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Britain sets out blueprint to keep fintech 'crown' after Brexit 3

By Huw Jones

LONDON (Reuters) – Brexit, COVID-19 and overseas competition are challenging fintech’s future, and Britain should act to stay competitive for the sector, a government-backed review said on Friday.

Britain’s departure from the European Union has cut the sector’s access to the world’s biggest single market, making the UK less attractive for fintechs wanting to expand cross-border.

The review headed by Ron Kalifa, former CEO of payments fintech Worldpay, sets out a “strategy and delivery model” that includes a new billion pound start-up fund and fast-tracking work visas for hiring the best talent globally.

“It’s about underpinning financial services and our place in the world, and bringing innovation into mainstream banking,” Kalifa told Reuters.

Britain has a 10% share of the global fintech market, generating 11 billion pounds ($15.6 billion) in revenue.

“This review will make an important contribution to our plan to retain the UK’s fintech crown,” finance minister Rishi Sunak said, adding the government will respond in due course.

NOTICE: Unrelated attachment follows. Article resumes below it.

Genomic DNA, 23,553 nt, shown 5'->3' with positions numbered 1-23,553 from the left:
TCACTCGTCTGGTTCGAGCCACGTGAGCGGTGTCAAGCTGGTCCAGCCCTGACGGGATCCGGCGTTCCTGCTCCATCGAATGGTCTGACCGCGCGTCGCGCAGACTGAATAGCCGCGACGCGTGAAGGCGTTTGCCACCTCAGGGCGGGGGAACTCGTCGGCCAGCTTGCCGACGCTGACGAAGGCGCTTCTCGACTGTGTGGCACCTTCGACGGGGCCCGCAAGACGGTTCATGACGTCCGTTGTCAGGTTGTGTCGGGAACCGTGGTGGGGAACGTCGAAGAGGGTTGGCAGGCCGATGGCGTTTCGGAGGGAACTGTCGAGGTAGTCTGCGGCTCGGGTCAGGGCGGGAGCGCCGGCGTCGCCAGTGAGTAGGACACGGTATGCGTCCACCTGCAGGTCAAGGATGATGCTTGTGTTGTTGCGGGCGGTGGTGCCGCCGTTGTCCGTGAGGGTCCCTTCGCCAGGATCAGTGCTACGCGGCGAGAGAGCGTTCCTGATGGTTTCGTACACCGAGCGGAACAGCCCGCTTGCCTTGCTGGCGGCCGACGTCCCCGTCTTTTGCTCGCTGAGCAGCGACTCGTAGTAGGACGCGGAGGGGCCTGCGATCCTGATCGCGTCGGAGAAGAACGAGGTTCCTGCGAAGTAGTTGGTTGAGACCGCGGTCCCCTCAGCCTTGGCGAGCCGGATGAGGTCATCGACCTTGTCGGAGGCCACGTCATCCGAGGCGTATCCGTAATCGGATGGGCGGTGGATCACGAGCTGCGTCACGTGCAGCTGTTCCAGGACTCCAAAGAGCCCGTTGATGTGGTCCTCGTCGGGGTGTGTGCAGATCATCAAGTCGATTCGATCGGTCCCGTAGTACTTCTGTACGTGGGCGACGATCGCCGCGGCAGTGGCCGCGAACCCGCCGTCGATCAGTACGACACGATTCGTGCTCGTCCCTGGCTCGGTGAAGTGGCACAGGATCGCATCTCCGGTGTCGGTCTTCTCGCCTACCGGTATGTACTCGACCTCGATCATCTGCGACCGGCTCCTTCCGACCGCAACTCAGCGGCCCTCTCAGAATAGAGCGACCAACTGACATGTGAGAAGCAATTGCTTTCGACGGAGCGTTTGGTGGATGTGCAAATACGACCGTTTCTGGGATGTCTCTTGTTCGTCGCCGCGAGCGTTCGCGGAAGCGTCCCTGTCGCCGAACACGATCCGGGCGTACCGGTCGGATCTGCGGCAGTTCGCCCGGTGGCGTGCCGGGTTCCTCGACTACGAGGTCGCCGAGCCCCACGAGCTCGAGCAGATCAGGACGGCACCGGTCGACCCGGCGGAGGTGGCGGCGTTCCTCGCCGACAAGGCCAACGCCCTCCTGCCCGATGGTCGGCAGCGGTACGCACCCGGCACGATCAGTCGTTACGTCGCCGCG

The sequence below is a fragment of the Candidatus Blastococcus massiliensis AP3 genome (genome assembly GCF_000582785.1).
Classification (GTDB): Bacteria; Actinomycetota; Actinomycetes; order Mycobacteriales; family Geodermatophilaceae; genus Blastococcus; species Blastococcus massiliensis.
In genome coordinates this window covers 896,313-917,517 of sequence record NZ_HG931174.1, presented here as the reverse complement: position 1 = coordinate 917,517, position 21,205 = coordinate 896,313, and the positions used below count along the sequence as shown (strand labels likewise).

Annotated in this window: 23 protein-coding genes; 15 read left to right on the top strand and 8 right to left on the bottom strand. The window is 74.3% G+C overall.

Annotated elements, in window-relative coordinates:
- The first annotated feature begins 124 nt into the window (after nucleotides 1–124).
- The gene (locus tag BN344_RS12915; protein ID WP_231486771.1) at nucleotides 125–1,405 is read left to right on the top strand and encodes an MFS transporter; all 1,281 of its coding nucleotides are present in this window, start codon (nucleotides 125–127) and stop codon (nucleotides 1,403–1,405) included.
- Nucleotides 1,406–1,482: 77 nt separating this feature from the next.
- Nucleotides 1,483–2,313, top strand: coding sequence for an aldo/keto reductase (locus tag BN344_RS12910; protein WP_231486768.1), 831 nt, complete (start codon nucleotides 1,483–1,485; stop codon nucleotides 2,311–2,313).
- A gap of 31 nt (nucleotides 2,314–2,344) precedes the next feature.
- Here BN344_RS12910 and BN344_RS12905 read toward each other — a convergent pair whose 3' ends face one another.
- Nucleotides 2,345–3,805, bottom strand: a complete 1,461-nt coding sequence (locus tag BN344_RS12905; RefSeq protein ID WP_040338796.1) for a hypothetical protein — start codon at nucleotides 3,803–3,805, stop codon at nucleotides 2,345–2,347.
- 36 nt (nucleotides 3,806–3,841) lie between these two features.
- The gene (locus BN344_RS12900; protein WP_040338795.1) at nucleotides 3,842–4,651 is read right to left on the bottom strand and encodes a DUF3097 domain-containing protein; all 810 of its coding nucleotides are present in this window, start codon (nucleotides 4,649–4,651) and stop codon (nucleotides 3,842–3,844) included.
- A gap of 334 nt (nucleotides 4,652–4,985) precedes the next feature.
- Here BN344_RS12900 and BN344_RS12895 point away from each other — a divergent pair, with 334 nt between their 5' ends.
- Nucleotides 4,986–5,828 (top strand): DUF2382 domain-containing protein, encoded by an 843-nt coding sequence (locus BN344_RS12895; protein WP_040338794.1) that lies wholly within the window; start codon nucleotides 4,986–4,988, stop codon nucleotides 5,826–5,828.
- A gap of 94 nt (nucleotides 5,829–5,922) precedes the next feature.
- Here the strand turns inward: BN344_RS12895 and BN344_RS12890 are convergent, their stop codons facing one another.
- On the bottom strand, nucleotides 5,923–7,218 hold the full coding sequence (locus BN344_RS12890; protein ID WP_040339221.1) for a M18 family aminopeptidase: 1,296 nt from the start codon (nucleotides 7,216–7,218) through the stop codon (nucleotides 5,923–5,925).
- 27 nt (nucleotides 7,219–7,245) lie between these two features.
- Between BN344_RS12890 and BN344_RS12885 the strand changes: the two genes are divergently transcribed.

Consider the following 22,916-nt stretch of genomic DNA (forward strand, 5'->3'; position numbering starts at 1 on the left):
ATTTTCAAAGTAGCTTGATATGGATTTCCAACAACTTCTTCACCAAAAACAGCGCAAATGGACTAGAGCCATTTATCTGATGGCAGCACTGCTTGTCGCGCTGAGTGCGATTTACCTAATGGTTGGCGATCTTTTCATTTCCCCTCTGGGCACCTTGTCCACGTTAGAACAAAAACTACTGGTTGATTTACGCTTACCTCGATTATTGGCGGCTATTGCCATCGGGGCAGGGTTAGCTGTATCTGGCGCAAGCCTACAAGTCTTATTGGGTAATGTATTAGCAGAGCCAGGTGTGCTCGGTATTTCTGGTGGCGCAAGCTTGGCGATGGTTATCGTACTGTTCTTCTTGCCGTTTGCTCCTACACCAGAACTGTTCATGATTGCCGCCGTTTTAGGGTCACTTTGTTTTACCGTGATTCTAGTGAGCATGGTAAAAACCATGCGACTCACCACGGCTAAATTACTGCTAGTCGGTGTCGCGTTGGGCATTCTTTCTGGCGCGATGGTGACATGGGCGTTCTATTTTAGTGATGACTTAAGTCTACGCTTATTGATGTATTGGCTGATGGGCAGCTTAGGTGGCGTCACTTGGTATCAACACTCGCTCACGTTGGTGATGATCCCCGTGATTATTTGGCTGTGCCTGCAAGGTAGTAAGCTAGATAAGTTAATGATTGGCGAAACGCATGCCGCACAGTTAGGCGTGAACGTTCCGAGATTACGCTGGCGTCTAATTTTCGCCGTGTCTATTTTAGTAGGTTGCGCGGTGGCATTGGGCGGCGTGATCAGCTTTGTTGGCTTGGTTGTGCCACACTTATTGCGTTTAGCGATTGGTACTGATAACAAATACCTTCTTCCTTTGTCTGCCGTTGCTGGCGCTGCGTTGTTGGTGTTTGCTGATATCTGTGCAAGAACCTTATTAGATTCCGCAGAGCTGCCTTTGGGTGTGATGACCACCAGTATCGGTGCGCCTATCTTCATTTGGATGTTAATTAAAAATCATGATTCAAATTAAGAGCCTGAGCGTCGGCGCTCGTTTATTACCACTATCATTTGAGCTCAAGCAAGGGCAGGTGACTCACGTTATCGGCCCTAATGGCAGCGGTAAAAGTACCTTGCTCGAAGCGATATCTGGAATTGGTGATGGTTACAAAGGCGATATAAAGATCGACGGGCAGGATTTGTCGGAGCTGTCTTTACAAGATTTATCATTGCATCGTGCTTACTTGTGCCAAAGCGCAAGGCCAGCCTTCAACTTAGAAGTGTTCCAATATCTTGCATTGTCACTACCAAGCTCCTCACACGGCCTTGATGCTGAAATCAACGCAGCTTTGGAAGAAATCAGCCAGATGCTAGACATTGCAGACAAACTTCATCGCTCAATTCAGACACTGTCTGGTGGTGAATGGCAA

The review said Brexit, heavy investment in fintech by Australia, Canada and Singapore, and the need to be nimbler as COVID-19 accelerates digitalisation of finance all mean the sector’s future in Britain is not assured.

Britain increasingly needs to represent itself as a strong fintech scale-up destination as well as one for start-ups, it added.

The review recommends more flexible listing rules for fintechs to catch up with New York.

“Leaving the EU and access to the single market going away is a big deal, so the UK has to do something significant to make fintechs stay here,” said Kay Swinburne, vice chair of financial services at consultants KPMG and a contributor to the review.

The review seeks to join the dots on fintech policy across government departments and regulators, and marshal private sector efforts under a new Centre for Finance, Innovation and Technology (CFIT).

“There is no framework but bits of individual policies, and nowhere does it come together,” said Rachel Kent, a lawyer at Hogan Lovells and contributor to the review.

Britain pioneered “sandboxes” to allow fintechs to test products on real consumers under supervision, and the review says regulators should move to the next stage and set up “scale-boxes” to help fintechs navigate red tape to grow.

“It’s a question of knowing who to call when there’s a problem,” Swinburne said.

($1 = 0.7064 pounds)

(Reporting by Huw Jones; editing by Hugh Lawson and Jason Neely)

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Enhancing efficiency in international trade – the time is now

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Enhancing efficiency in international trade – the time is now 4

By Carl Wegner, CEO of Contour

Despite significant advances in digital enterprise technology in recent years, international trade remains overwhelmingly manual and fraught with inefficiency.